Home > Politics > SG Elections (3) – Election Rallies

SG Elections (3) – Election Rallies

Writing a quick one, while almost all election rallies videos were uploaded to youtube, I believe in listening to them on ground. This way, you can tell more about the people’s voting intention. I attended four election rallies:

SDP (Singapore Democratic Party)

A spontaneously random decision as the rally was close to my place. My first rally in Singapore. Was able to catch the four candidates for Holland-Bukit Timah GRC. Turnout was about 3k (though online blogsite theonlinecitizen said more than 5k?). Core supporter group was about 500 to 800, others seem to be spectator. Honestly I can’t remember the rally well. The female candidate Michelle Li was good, or at least her voice was loud enough. The PA system wasn’t good apparently. The other 2 candidates, Tan Joo Say and Dr Vincent Wijeysingha weren’t loud enough, though they have been more focus on policies, which didn’t seem to click with people. That’s the dilemma, when you focus on talking about the laundry list of problems underlying the country, people are very responsive, but others complain that “you don’t give solution! just shooting is of no use lah”; When you talk about hard numbers and policies in great details, not so much attention and interest from people. Remember this is a public rally, which by Singapore’s rules and regulation, can only be held from 7 to 10pm, you gotta do something to make the voters think of you more favourably. Delicate balance is needed indeed.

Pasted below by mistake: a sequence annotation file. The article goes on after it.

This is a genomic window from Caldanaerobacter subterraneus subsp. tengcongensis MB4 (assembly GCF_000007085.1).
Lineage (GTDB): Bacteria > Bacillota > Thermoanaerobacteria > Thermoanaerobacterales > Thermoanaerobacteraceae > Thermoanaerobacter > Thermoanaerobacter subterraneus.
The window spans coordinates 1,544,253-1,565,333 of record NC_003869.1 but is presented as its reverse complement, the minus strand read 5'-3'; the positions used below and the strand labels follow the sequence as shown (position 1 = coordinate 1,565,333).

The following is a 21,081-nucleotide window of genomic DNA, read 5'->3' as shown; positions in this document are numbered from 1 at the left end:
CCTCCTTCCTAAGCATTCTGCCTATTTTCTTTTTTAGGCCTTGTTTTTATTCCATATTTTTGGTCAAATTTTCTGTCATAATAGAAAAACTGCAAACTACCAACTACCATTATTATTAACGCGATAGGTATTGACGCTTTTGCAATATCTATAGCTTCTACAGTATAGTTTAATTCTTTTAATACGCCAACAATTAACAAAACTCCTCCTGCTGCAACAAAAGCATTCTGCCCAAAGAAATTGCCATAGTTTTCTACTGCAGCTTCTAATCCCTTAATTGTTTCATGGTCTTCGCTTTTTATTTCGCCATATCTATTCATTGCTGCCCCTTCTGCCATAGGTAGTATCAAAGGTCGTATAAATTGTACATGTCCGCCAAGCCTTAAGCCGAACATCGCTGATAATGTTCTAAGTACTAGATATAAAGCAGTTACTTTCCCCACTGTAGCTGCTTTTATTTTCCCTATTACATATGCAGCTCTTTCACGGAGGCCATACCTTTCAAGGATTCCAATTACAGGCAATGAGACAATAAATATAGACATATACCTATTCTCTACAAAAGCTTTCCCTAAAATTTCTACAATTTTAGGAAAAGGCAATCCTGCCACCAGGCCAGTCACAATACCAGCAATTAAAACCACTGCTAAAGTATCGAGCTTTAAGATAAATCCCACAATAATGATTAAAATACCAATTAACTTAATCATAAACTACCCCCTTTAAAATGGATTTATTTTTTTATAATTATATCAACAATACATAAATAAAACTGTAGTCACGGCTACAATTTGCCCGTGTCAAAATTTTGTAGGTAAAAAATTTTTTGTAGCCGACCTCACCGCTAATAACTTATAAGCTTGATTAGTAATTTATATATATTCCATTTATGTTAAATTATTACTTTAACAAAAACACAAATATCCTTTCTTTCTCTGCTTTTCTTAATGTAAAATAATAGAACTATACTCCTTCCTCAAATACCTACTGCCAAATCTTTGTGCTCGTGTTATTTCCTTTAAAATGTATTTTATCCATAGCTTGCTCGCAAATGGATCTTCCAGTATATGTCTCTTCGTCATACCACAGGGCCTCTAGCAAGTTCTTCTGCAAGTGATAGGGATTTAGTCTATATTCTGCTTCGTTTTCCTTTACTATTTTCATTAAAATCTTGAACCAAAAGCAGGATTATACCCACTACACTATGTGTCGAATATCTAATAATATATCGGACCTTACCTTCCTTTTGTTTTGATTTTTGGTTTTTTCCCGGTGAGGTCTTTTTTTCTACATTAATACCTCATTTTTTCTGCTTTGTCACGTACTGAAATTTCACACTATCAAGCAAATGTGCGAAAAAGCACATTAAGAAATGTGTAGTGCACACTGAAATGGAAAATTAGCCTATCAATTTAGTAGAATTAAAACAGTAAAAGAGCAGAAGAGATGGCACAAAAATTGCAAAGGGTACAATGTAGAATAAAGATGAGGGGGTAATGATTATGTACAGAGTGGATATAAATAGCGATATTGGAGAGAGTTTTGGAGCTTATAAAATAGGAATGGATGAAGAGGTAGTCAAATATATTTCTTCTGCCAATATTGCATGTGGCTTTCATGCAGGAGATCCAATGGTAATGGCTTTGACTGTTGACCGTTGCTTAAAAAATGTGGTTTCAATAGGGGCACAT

Anyway, Dr Vincent is very well-liked by people, apparently more than one people said he’s Obama-esque, I’ll leave you to decide on that in youtube! Smile  The last candidate, can’t remember much except his way of speaking was just loud and keep swaying into hokkien, not a problem for me to understand, but it was interesting. Election issue was mainly immigration, “I’m not anti-manufacturing”, economy, income gap, CPF (pension) among others. Oh Dr Vincent is openly gay, and his PAP rival Vivian said Vincent is pursuing gay agenda, and Dr Vincent fired back. Interesting drama, but anyway, it’s amazing how well-received a gay politician was. Smile